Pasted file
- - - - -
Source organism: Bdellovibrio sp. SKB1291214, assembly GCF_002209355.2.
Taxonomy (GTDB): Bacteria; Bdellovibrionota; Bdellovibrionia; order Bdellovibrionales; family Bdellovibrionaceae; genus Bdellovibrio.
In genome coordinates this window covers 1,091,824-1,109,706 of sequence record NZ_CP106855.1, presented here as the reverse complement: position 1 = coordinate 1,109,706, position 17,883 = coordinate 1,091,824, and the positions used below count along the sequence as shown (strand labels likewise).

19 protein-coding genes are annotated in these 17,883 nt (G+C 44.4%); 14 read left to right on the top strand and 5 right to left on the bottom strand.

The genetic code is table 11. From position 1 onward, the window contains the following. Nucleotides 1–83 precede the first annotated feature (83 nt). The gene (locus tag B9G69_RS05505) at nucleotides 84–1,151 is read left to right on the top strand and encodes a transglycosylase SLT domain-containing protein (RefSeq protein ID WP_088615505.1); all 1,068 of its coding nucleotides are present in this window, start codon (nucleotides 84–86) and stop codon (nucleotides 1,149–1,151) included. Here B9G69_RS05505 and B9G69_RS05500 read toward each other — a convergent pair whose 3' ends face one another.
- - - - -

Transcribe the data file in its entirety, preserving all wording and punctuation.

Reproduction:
Source organism: Bdellovibrio sp. SKB1291214, assembly GCF_002209355.2.
Taxonomy (GTDB): Bacteria; Bdellovibrionota; Bdellovibrionia; order Bdellovibrionales; family Bdellovibrionaceae; genus Bdellovibrio.
In genome coordinates this window covers 1,091,824-1,109,706 of sequence record NZ_CP106855.1, presented here as the reverse complement: position 1 = coordinate 1,109,706, position 17,883 = coordinate 1,091,824, and the positions used below count along the sequence as shown (strand labels likewise).

19 protein-coding genes are annotated in these 17,883 nt (G+C 44.4%); 14 read left to right on the top strand and 5 right to left on the bottom strand.

The genetic code is table 11. From position 1 onward, the window contains the following. Nucleotides 1–83 precede the first annotated feature (83 nt). The gene (locus tag B9G69_RS05505) at nucleotides 84–1,151 is read left to right on the top strand and encodes a transglycosylase SLT domain-containing protein (RefSeq protein ID WP_088615505.1); all 1,068 of its coding nucleotides are present in this window, start codon (nucleotides 84–86) and stop codon (nucleotides 1,149–1,151) included. Here B9G69_RS05505 and B9G69_RS05500 read toward each other — a convergent pair whose 3' ends face one another.